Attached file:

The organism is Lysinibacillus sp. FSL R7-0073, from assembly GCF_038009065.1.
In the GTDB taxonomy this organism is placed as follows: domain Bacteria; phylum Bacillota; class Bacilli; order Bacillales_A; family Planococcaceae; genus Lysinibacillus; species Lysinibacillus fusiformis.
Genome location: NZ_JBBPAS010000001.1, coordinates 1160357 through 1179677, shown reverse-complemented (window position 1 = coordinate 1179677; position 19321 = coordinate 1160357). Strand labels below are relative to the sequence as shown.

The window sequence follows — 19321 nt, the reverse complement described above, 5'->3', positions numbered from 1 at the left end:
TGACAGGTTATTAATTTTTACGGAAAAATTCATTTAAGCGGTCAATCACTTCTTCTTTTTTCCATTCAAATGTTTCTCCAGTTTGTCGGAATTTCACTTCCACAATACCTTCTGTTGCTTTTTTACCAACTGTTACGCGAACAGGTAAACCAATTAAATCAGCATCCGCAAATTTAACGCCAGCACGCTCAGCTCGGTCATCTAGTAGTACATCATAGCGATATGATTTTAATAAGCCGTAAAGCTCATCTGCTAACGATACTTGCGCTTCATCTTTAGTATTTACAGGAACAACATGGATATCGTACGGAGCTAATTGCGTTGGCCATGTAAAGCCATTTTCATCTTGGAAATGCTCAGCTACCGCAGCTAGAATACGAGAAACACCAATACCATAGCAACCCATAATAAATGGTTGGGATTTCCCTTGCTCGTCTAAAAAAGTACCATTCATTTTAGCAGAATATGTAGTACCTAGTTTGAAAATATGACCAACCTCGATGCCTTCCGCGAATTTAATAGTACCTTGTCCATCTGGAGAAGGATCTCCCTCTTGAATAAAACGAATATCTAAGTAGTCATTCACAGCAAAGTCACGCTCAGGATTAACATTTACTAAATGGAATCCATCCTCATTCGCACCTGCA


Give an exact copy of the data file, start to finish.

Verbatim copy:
The organism is Lysinibacillus sp. FSL R7-0073, from assembly GCF_038009065.1.
In the GTDB taxonomy this organism is placed as follows: domain Bacteria; phylum Bacillota; class Bacilli; order Bacillales_A; family Planococcaceae; genus Lysinibacillus; species Lysinibacillus fusiformis.
Genome location: NZ_JBBPAS010000001.1, coordinates 1160357 through 1179677, shown reverse-complemented (window position 1 = coordinate 1179677; position 19321 = coordinate 1160357). Strand labels below are relative to the sequence as shown.

The window sequence follows — 19321 nt, the reverse complement described above, 5'->3', positions numbered from 1 at the left end:
TGACAGGTTATTAATTTTTACGGAAAAATTCATTTAAGCGGTCAATCACTTCTTCTTTTTTCCATTCAAATGTTTCTCCAGTTTGTCGGAATTTCACTTCCACAATACCTTCTGTTGCTTTTTTACCAACTGTTACGCGAACAGGTAAACCAATTAAATCAGCATCCGCAAATTTAACGCCAGCACGCTCAGCTCGGTCATCTAGTAGTACATCATAGCGATATGATTTTAATAAGCCGTAAAGCTCATCTGCTAACGATACTTGCGCTTCATCTTTAGTATTTACAGGAACAACATGGATATCGTACGGAGCTAATTGCGTTGGCCATGTAAAGCCATTTTCATCTTGGAAATGCTCAGCTACCGCAGCTAGAATACGAGAAACACCAATACCATAGCAACCCATAATAAATGGTTGGGATTTCCCTTGCTCGTCTAAAAAAGTACCATTCATTTTAGCAGAATATGTAGTACCTAGTTTGAAAATATGACCAACCTCGATGCCTTCCGCGAATTTAATAGTACCTTGTCCATCTGGAGAAGGATCTCCCTCTTGAATAAAACGAATATCTAAGTAGTCATTCACAGCAAAGTCACGCTCAGGATTAACATTTACTAAATGGAATCCATCCTCATTCGCACCTGCA